Tuesday, 16 July 2013
Pickup on South Street 
Perhaps only a Sam Fuller could have made a movie that was, at once, a muscular film noir, a spy thriller that got kicked off by the most unlikely of coincidences imaginable, an unflinching depiction of the seedy underbelly of a city, a seemingly gung-ho political commentary, and a controlled melodrama, and all with not a single of its glorious B/W frames wasted. It in fact made me wonder whether Fuller was a chest-thumping Right-Winger or was actually having sly, underhanded fun. The tightly plotted film starts off, in a brilliant opening sequence devoid of any dialogues, with Skip (Richard Widmark), a career pickpocket who belongs to the bottom-most spectrum of the society and lives in a shack on the waterfront, stealing a purse off a saucy lady (Jean Peters) in a busy train. Unbeknownst to him, the wallet contains a micro-film with confidential government information, thus placing him right in the middle with both the good guys, viz. the cops, and the bad guys, viz. the Commie traitors, frantically chasing him. The gleefully amoral and apolitical Skip, however, realizes he has struck gold, and starts giving both sides a run for their money, until of course matters of the heart force his direction. Crisply timed, breezily paced, drenched in cynicism, filled with memorably orchestrated sequences (including a few deceptive long takes), and comprising of a superb turn by Widmark as the wickedly self-serving anti-hero, Fuller managed to dish out a film that was a darn fun watch while also being deliberately provocative. In the hands of a lesser mortal, this would have surely become a Z-grade schlock.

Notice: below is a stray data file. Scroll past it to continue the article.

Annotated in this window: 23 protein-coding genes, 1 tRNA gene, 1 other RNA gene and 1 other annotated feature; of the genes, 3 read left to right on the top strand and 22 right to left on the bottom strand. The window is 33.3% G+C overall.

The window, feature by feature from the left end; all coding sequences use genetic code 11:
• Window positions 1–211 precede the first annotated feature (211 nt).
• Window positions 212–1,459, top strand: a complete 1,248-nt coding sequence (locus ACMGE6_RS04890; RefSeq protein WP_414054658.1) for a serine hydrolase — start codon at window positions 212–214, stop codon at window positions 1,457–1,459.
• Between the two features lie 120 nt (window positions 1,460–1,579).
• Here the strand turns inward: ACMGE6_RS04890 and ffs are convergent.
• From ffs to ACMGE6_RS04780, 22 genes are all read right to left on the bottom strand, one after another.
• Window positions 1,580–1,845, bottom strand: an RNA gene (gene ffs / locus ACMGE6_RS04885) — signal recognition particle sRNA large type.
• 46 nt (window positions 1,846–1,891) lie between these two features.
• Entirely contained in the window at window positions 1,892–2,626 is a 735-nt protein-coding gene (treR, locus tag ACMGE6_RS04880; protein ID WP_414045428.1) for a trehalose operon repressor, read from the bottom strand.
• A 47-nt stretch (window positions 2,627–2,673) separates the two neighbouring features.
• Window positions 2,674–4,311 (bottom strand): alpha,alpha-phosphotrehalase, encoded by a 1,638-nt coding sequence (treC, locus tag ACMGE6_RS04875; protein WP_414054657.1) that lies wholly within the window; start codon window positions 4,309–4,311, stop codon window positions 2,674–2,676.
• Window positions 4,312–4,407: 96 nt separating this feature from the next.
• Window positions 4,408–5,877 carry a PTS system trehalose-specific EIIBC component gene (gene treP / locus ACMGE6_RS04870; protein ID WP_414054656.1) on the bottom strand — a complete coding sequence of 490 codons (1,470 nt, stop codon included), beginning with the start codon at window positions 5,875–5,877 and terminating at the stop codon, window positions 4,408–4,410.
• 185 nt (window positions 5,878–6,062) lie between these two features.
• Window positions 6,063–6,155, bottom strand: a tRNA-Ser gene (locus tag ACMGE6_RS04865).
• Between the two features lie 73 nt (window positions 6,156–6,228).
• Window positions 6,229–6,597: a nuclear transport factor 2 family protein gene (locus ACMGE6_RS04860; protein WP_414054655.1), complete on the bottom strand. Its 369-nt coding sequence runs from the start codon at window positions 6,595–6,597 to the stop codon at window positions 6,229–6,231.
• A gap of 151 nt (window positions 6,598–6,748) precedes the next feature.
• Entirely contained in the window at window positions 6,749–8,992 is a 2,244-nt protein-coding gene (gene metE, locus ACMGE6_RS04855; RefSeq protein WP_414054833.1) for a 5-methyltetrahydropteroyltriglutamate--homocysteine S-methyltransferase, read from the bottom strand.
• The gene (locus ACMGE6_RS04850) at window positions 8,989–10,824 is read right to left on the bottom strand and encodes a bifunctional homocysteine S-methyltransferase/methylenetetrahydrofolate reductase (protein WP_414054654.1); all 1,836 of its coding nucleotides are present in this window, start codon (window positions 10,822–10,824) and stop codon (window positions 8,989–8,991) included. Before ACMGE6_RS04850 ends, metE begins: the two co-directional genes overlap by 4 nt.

Director: Sam Fuller
Genre: Film Noir/Crime Thriller/Spy Thriller/Political Thriller